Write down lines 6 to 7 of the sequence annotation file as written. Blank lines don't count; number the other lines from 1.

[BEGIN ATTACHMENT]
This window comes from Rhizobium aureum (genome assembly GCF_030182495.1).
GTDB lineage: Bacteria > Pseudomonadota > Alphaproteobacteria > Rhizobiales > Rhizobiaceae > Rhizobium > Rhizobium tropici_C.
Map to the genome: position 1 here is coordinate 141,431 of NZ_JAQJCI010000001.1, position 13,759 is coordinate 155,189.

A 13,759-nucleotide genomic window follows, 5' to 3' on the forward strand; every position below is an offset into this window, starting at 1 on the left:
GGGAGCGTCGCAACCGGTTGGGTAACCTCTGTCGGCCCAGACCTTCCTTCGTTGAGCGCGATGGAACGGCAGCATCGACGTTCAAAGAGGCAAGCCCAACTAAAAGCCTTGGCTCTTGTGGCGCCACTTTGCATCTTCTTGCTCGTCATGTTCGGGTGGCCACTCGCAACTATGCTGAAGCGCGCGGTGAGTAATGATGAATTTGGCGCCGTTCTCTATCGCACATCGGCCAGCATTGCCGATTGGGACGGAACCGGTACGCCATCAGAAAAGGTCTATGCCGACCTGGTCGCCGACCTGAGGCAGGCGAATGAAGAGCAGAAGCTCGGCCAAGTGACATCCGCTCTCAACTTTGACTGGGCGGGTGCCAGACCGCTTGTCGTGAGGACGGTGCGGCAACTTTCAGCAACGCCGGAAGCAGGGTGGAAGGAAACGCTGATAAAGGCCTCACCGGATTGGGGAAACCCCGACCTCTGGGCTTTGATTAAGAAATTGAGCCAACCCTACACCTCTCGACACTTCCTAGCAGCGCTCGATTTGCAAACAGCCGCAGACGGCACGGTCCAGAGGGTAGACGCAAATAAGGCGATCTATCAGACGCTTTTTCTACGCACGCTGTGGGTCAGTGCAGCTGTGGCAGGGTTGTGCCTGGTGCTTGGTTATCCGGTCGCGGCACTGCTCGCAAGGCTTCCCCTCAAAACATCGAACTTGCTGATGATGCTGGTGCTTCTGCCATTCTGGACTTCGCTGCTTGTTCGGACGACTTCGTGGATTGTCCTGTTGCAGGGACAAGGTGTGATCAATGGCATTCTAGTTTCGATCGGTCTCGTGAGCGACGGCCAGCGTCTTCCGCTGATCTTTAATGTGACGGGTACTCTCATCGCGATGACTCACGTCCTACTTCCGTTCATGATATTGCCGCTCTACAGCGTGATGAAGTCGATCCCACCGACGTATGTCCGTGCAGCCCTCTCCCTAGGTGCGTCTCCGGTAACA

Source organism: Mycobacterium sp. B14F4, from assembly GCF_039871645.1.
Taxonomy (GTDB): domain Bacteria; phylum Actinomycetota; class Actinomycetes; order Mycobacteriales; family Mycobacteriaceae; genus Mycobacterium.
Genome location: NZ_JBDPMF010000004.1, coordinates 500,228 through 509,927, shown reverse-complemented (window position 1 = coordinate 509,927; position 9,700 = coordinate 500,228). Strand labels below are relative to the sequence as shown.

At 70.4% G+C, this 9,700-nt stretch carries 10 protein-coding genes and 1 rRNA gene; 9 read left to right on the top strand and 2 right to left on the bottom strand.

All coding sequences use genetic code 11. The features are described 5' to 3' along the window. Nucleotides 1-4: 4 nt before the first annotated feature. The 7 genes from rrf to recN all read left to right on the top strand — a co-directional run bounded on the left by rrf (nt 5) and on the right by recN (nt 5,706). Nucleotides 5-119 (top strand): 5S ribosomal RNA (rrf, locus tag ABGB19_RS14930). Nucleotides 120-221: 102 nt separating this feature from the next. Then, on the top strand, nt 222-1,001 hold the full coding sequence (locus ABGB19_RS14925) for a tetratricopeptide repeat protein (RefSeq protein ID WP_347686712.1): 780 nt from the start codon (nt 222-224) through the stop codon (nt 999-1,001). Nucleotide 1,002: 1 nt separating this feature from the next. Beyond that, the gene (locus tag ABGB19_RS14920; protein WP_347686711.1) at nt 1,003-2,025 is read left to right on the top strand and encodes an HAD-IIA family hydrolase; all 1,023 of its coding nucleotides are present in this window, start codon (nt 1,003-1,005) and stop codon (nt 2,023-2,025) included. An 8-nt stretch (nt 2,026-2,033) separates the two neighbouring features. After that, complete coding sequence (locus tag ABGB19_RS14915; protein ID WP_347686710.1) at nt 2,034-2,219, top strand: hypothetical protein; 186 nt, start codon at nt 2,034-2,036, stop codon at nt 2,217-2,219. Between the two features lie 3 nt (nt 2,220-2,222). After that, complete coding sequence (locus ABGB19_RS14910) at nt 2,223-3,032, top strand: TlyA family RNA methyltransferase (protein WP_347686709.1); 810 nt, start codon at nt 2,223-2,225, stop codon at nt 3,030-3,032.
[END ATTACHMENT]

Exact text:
Source organism: Mycobacterium sp. B14F4, from assembly GCF_039871645.1.
Taxonomy (GTDB): domain Bacteria; phylum Actinomycetota; class Actinomycetes; order Mycobacteriales; family Mycobacteriaceae; genus Mycobacterium.